New Delhi, May 17: Indian mango exports to the US, Australia and Japan have been hit by the fruit fly scare.
Sources said these countries have clamped down on mangoes coming from India as fruit flies were found in some consignments. The commerce ministry is reported to have taken up the issue with the concerned authorities in these countries in order to find a way out.
Some headway has been made with Japan and a special vapour heat treatment plant has been put in place to rid the consignments of any fruit flies that may be present.
However, the US and Australian authorities are reported to be maintaining a tough stance on the issue. The US in particular had emerged as an important market consuming as much as 730 tonnes of Indian mangoes each year.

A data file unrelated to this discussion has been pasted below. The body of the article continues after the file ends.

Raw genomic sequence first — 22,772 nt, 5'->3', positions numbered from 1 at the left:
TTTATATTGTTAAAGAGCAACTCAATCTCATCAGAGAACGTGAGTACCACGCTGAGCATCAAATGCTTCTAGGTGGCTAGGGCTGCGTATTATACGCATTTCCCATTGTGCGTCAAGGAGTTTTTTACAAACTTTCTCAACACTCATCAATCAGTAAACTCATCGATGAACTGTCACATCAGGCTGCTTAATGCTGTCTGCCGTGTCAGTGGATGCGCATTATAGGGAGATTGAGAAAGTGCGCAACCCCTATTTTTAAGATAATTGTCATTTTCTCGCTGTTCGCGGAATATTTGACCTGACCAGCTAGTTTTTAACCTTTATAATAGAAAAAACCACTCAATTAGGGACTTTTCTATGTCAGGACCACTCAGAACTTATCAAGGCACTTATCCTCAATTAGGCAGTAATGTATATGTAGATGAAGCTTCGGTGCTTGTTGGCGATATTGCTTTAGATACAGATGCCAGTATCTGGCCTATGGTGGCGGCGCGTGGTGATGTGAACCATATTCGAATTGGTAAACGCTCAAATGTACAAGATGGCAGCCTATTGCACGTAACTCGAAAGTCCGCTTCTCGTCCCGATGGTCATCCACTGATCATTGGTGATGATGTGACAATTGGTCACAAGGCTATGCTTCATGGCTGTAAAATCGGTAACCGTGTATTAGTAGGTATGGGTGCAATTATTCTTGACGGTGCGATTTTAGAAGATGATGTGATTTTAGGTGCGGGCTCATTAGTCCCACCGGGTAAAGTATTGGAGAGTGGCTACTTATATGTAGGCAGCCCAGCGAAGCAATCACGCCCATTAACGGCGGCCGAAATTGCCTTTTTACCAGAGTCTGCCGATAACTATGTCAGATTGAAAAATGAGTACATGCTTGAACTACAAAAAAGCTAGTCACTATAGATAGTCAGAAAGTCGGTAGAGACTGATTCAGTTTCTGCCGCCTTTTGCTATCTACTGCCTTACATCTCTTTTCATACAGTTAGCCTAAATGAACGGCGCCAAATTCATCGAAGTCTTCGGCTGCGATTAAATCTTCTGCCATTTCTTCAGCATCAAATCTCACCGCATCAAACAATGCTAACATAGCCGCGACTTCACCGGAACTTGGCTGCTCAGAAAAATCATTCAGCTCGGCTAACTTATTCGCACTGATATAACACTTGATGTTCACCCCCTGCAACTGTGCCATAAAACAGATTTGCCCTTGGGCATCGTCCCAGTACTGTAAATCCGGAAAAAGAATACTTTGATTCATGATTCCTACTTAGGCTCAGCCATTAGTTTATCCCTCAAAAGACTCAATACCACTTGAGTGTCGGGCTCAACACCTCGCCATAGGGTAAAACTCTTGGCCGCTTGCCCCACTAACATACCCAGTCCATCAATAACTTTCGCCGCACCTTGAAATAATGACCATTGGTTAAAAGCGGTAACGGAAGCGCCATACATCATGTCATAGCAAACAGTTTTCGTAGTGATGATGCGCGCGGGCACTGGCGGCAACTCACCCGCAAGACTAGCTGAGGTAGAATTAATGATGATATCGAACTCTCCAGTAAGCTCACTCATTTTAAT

The UK and the Netherlands are other western countries which are important destinations for Indian mangoes. Official statistics show there has been a three-fold leap in Indian mango exports to the Netherlands from 300 tonnes in 2001-02 to over 1,000 tonnes in 2002-03.
Bangladesh and Persian Gulf nations such as Saudi Arabia, Kuwait, Bahrain and UAE are the important markets closer home for Indian mangoes. The total value of Indian mango exports is around Rs 80 crore every year.
Since the use of excessive pesticides also leads to problems of rejection in food commodities they have to be used very carefully even at the growth stage. When the products are ready there is even less scope for using pesticides as even a minor trace of these chemicals would lead to rejection. As a result, there is a possibility of fruit flies making their way into some consignments. Vapour heat treatment has thus been found to be the ideal solution at the final stage.